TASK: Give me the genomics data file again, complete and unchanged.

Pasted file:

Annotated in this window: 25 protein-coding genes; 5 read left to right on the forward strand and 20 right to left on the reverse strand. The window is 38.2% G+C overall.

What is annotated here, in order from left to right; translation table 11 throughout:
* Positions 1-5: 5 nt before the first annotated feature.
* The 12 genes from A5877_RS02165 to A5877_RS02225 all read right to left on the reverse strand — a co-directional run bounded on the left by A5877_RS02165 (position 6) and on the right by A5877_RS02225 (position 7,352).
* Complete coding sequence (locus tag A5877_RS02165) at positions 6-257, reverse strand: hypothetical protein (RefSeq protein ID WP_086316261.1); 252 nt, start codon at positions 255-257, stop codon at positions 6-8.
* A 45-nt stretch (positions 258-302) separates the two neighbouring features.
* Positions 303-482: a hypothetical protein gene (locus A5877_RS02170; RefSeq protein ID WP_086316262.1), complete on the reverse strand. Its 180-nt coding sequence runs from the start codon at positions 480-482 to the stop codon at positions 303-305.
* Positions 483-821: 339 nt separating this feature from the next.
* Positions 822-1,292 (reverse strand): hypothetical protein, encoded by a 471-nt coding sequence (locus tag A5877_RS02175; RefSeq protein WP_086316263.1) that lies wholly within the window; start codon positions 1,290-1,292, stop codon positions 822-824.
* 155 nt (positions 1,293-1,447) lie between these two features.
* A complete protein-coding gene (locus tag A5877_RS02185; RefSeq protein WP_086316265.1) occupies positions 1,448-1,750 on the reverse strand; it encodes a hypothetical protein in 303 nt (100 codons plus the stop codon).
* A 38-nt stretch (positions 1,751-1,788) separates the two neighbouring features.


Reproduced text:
Annotated in this window: 25 protein-coding genes; 5 read left to right on the forward strand and 20 right to left on the reverse strand. The window is 38.2% G+C overall.

What is annotated here, in order from left to right; translation table 11 throughout:
* Positions 1-5: 5 nt before the first annotated feature.
* The 12 genes from A5877_RS02165 to A5877_RS02225 all read right to left on the reverse strand — a co-directional run bounded on the left by A5877_RS02165 (position 6) and on the right by A5877_RS02225 (position 7,352).
* Complete coding sequence (locus tag A5877_RS02165) at positions 6-257, reverse strand: hypothetical protein (RefSeq protein ID WP_086316261.1); 252 nt, start codon at positions 255-257, stop codon at positions 6-8.
* A 45-nt stretch (positions 258-302) separates the two neighbouring features.
* Positions 303-482: a hypothetical protein gene (locus A5877_RS02170; RefSeq protein ID WP_086316262.1), complete on the reverse strand. Its 180-nt coding sequence runs from the start codon at positions 480-482 to the stop codon at positions 303-305.
* Positions 483-821: 339 nt separating this feature from the next.
* Positions 822-1,292 (reverse strand): hypothetical protein, encoded by a 471-nt coding sequence (locus tag A5877_RS02175; RefSeq protein WP_086316263.1) that lies wholly within the window; start codon positions 1,290-1,292, stop codon positions 822-824.
* 155 nt (positions 1,293-1,447) lie between these two features.
* A complete protein-coding gene (locus tag A5877_RS02185; RefSeq protein WP_086316265.1) occupies positions 1,448-1,750 on the reverse strand; it encodes a hypothetical protein in 303 nt (100 codons plus the stop codon).
* A 38-nt stretch (positions 1,751-1,788) separates the two neighbouring features.